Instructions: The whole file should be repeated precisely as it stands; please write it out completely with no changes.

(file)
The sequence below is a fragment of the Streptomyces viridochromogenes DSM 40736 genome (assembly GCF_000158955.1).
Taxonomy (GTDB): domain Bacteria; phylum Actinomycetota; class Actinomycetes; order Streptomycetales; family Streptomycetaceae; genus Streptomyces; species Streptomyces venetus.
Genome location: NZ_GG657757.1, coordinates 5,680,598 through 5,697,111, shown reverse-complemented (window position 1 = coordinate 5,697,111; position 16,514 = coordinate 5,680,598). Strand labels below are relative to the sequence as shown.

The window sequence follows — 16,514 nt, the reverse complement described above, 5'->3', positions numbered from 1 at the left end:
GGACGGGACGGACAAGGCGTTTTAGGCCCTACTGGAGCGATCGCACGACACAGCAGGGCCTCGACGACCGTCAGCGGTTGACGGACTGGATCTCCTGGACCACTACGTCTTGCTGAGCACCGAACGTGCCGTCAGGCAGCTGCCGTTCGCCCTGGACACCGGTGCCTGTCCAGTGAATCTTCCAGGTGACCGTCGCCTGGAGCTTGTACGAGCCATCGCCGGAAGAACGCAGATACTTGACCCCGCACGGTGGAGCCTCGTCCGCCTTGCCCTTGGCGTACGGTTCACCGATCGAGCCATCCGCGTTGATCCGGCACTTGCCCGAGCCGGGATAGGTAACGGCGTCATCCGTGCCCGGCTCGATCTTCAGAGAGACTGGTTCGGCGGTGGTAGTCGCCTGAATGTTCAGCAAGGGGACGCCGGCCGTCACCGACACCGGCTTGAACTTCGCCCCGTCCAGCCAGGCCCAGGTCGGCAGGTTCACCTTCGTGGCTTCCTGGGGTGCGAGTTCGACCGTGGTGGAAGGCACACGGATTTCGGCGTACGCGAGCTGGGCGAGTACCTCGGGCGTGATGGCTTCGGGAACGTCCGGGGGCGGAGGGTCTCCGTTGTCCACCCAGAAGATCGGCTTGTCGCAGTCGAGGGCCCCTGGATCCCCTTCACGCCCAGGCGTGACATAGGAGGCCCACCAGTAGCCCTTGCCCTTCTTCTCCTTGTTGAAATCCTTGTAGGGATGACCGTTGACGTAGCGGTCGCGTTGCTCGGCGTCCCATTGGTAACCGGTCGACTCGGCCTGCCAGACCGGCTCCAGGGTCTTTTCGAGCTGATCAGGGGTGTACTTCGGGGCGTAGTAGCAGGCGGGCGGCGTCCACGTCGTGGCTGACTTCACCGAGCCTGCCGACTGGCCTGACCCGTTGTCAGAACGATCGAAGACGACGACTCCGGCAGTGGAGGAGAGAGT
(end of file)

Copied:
The sequence below is a fragment of the Streptomyces viridochromogenes DSM 40736 genome (assembly GCF_000158955.1).
Taxonomy (GTDB): domain Bacteria; phylum Actinomycetota; class Actinomycetes; order Streptomycetales; family Streptomycetaceae; genus Streptomyces; species Streptomyces venetus.
Genome location: NZ_GG657757.1, coordinates 5,680,598 through 5,697,111, shown reverse-complemented (window position 1 = coordinate 5,697,111; position 16,514 = coordinate 5,680,598). Strand labels below are relative to the sequence as shown.

The window sequence follows — 16,514 nt, the reverse complement described above, 5'->3', positions numbered from 1 at the left end:
GGACGGGACGGACAAGGCGTTTTAGGCCCTACTGGAGCGATCGCACGACACAGCAGGGCCTCGACGACCGTCAGCGGTTGACGGACTGGATCTCCTGGACCACTACGTCTTGCTGAGCACCGAACGTGCCGTCAGGCAGCTGCCGTTCGCCCTGGACACCGGTGCCTGTCCAGTGAATCTTCCAGGTGACCGTCGCCTGGAGCTTGTACGAGCCATCGCCGGAAGAACGCAGATACTTGACCCCGCACGGTGGAGCCTCGTCCGCCTTGCCCTTGGCGTACGGTTCACCGATCGAGCCATCCGCGTTGATCCGGCACTTGCCCGAGCCGGGATAGGTAACGGCGTCATCCGTGCCCGGCTCGATCTTCAGAGAGACTGGTTCGGCGGTGGTAGTCGCCTGAATGTTCAGCAAGGGGACGCCGGCCGTCACCGACACCGGCTTGAACTTCGCCCCGTCCAGCCAGGCCCAGGTCGGCAGGTTCACCTTCGTGGCTTCCTGGGGTGCGAGTTCGACCGTGGTGGAAGGCACACGGATTTCGGCGTACGCGAGCTGGGCGAGTACCTCGGGCGTGATGGCTTCGGGAACGTCCGGGGGCGGAGGGTCTCCGTTGTCCACCCAGAAGATCGGCTTGTCGCAGTCGAGGGCCCCTGGATCCCCTTCACGCCCAGGCGTGACATAGGAGGCCCACCAGTAGCCCTTGCCCTTCTTCTCCTTGTTGAAATCCTTGTAGGGATGACCGTTGACGTAGCGGTCGCGTTGCTCGGCGTCCCATTGGTAACCGGTCGACTCGGCCTGCCAGACCGGCTCCAGGGTCTTTTCGAGCTGATCAGGGGTGTACTTCGGGGCGTAGTAGCAGGCGGGCGGCGTCCACGTCGTGGCTGACTTCACCGAGCCTGCCGACTGGCCTGACCCGTTGTCAGAACGATCGAAGACGACGACTCCGGCAGTGGAGGAGAGAGT